Honey Bee Swarm Basics

Honey bees naturally desire to build up their population and resources to a point where it is safe for them to send out a swarm, along with the old queen, and raise a new queen to carry on the colony in it’s current location. This swarming process, one we beekeepers like to stop in order to produce larger quantities of honey, is the very thing we swarm trappers rely on. No matter if you are trying to recoup swarms lost from your bee yard, someone else’s bee yard, or you are seeking feral colonies swarm trapping with Swarm Science Lures is the best way to fill your traps.

Swarm trapping is not luck, it’s science!

Yes, swarms can end up moving into random places making us think they will choose anywhere as their new homesite, but this is not so. These are the very small percentage of swarms we SEE, while the vast majority of swarms move into new homesites we never see. Thanks to Dr. Thomas Seeley and his extensive study of honey bee swarms we know how to maximize the number of swarms we are able to trap during swarm season. Last year, I was able to trap 10 swarms in 3 traps in my suburban neighborhood.

Why Swarm Science Lures?

Swarm Science is a swarm lure that will take your swarm trapping to the next level. Our swarm lure is a combination of the naturally occurring chemicals found in the Nasonov pheromone that honey bees release from their Nasonov gland to direct honey bees to the hive, and in this case to the new home site (your trap) chosen by the colony.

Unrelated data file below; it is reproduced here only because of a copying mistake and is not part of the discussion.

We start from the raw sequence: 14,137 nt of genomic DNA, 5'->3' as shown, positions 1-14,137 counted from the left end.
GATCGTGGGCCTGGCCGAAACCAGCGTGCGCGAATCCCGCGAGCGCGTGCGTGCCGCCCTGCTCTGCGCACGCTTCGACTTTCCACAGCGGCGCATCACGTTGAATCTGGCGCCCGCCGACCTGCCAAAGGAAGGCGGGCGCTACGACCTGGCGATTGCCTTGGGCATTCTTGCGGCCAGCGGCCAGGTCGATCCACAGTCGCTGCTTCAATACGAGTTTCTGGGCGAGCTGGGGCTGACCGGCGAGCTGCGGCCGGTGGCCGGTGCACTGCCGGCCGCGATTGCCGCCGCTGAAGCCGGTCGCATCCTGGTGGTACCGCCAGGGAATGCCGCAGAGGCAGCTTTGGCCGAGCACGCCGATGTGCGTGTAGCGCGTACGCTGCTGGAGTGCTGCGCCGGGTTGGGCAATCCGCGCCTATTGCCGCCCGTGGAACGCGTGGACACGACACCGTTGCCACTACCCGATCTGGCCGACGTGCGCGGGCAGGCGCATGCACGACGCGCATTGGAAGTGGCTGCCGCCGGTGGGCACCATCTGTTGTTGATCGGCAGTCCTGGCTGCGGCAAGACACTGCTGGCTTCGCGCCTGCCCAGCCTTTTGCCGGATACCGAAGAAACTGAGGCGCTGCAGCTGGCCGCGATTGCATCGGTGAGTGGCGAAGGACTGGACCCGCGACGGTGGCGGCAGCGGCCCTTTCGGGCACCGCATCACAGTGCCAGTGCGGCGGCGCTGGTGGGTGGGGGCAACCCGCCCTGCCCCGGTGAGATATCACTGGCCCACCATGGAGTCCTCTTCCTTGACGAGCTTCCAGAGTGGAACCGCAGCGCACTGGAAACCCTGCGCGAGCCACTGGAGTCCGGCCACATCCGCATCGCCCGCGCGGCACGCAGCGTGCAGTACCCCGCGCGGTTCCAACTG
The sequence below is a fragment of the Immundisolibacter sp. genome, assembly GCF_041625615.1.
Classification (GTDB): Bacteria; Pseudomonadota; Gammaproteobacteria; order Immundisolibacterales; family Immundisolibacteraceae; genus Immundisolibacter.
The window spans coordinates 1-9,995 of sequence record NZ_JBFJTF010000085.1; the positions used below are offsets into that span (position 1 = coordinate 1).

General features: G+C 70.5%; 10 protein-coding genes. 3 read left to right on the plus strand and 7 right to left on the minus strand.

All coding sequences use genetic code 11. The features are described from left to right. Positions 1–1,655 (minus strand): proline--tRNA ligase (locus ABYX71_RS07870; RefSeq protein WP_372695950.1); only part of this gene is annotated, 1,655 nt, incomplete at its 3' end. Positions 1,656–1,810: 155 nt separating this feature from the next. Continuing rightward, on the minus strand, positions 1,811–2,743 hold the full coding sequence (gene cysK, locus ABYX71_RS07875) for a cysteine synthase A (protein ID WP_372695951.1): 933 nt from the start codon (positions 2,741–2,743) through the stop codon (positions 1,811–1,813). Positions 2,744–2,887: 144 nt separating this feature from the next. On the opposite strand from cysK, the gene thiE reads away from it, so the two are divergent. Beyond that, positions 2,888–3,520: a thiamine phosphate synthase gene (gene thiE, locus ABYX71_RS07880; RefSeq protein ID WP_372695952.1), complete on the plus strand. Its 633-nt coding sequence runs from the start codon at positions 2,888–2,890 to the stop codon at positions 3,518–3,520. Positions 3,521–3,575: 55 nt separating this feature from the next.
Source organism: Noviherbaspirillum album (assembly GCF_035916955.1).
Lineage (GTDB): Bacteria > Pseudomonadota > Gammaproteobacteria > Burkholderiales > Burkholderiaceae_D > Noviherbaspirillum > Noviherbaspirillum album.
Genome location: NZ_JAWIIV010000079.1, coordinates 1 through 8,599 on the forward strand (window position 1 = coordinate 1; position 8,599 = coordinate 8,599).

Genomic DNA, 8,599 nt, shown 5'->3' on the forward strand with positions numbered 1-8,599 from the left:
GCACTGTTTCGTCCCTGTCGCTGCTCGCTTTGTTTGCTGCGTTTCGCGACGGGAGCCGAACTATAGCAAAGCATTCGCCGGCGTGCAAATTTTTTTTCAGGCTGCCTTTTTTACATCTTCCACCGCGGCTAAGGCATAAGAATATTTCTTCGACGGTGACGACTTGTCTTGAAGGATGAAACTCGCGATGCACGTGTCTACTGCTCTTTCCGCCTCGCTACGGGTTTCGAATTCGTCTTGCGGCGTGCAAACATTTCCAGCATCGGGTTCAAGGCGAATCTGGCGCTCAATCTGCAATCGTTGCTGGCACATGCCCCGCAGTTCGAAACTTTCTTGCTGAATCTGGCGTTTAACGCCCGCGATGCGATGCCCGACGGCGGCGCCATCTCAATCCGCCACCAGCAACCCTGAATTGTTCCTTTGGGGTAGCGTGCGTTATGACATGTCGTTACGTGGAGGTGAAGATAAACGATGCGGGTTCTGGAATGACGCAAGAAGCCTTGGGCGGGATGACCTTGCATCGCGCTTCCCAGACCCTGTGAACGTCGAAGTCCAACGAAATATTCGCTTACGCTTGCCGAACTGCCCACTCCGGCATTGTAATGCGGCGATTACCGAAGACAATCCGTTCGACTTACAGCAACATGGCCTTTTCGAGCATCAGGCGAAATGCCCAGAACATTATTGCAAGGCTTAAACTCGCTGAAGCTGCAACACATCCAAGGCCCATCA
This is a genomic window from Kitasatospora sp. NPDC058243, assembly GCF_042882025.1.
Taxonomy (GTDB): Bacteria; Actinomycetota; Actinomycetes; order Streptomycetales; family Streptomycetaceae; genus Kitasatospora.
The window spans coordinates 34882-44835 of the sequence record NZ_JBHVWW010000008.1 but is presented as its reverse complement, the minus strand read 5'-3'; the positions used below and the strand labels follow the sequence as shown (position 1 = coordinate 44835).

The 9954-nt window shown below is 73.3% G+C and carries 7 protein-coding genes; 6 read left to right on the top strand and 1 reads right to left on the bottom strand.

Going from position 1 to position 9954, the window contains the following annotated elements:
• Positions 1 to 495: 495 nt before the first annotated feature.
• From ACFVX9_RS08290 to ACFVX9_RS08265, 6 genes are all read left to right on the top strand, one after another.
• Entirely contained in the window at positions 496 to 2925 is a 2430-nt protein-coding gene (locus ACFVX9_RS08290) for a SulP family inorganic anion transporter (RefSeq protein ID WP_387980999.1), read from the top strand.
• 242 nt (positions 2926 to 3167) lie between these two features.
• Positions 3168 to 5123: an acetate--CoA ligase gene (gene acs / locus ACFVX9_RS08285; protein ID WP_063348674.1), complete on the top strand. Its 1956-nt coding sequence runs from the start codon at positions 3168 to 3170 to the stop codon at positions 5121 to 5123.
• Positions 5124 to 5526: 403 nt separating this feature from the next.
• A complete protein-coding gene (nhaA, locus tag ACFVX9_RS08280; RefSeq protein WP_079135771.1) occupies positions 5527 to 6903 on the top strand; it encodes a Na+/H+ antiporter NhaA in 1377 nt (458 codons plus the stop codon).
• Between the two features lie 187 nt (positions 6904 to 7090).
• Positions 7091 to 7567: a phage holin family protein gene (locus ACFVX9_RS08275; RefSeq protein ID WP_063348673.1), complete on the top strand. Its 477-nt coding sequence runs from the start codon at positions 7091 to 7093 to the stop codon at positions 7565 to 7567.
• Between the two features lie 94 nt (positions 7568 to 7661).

4 Steps to YOUR Swarm Trapping Success

1.) Pheromones: Using Swarm Science imitates the complex chemistry of the Nasonov pheromone honey bees use to attract swarms to new homesites. In addition to Swarm Science lure, old comb can also be added to your swarm traps.

2.) Placement: Place swarm traps 10-15 feet off the ground near the trunk of a tree.

3.) Trap Size: Trap must be 40L in size in order to have the best chance at attracting swarms (Two 5 frame deep nuc boxes stacked or one 10 frame deep box). One nuc box MAY be able to catch a swarm, but MANY MORE swarms will pass up this size trap than occupy it. The trap entrance should be toward the bottom and 1.5-2 square inches.

4.) Timing: Traps must be placed in early spring, a few weeks BEFORE the first swarm is spotted in your area. Scouts begin looking for new home sites even before the swarm leaves the colony. While swarms can be caught in summer and even fall, there are much few of them and these swarms are often smaller and are less likely to survive winter than spring swarms.

Swarm Science Swarm Lure